Southern farmers have met their enemy and it is Palmer amaranth. “Palmer pigweed is diabolical,” says Chuck Foresman, Syngenta’s manager of weed resistance strategies. “It’s hard to believe, but 54% of the cotton in Georgia was hand weeded in 2009.”
Midwestern growers now know Palmer amaranth’s ugly cousin, waterhemp, all too well. This summer, the troublemaker was found resistant to the fifth class of chemistry. Waterhemp resistance to a post-emergence HPPD inhibitor herbicide was confirmed in a seed corn production field.
“The case was isolated, but it is a good example of how these weeds can evolve,” says Foresman. “It was caused by a lack of diversity in use of herbicide modes of action, crop rotation and method—we can no longer depend solely on post emergence products.”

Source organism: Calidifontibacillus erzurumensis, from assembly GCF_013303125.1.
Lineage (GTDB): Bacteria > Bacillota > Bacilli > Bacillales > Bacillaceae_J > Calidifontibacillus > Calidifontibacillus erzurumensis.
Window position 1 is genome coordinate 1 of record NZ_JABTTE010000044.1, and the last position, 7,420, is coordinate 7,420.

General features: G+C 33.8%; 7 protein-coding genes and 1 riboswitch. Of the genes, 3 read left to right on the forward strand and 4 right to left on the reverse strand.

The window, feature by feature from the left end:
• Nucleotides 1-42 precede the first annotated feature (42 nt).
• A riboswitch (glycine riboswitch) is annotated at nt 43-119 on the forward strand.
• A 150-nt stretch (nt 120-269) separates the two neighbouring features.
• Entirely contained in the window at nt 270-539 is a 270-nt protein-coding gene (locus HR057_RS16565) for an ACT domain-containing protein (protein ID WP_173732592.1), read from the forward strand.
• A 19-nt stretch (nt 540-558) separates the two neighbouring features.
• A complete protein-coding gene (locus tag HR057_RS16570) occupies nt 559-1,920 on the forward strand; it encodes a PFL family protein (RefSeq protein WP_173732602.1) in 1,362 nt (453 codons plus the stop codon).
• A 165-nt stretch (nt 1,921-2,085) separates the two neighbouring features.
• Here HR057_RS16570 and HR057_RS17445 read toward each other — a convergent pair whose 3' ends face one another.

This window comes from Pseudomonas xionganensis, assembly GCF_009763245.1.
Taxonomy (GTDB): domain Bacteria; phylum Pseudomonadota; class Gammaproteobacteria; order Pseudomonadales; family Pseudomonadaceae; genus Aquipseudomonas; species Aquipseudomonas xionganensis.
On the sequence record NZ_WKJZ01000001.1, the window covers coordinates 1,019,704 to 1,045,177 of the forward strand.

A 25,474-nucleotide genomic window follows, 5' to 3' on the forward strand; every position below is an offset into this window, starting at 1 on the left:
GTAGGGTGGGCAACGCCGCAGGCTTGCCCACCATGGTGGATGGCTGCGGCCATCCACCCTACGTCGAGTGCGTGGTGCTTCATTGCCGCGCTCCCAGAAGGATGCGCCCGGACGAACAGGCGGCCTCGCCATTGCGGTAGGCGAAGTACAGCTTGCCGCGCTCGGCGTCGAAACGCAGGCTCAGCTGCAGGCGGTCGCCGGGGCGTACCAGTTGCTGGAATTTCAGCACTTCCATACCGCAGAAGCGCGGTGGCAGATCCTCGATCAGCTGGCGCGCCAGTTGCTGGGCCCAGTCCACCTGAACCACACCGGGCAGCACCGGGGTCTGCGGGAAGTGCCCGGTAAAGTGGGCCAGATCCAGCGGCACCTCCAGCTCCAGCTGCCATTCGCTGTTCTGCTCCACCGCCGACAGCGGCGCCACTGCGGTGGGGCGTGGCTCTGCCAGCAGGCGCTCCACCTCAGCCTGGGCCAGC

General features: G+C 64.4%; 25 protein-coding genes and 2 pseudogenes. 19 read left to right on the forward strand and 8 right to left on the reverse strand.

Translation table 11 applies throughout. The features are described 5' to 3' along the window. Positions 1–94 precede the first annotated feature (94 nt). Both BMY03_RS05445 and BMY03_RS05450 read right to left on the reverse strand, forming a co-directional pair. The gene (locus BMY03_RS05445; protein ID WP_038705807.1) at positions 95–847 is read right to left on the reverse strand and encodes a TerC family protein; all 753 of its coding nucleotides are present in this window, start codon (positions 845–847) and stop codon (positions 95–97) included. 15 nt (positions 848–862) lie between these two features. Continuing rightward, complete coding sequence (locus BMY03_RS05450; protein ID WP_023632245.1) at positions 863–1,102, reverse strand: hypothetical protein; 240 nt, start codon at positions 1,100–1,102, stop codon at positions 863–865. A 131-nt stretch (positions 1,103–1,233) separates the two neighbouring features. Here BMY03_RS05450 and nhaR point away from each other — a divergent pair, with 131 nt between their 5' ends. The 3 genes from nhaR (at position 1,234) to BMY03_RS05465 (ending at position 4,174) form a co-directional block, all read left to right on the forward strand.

Watch those wet spots. Foresman says drowned out spots throughout the Midwest are filled with waterhemp. Resistant marestail and ragweed are already causing issues in many parts of the country. Johnsongrass, barnyardgrass, common lambsquarters and Russian thistle are other weeds on his weed resistance radar.
Foresman points to a survey of farm managers, rural appraisers and crop consultants in August of 2010 that estimates yield losses to glyphosate resistance at 5.5%. The same group estimated the problem required $16.90 per acre in additional management and herbicide costs.
“Glyphosate is the most important herbicide ever invented. Of the 170 different weeds it controls, 11 now have resistance issues. It’s time we start doing what we can to extend the life of this valuable tool. The key to that is developing an integrated weed management program includes a preemergence product with residual that keeps those weeds from emerging in the spring,” Foresman adds.
Listen in as Chuck Foresman talks weeds and weed control.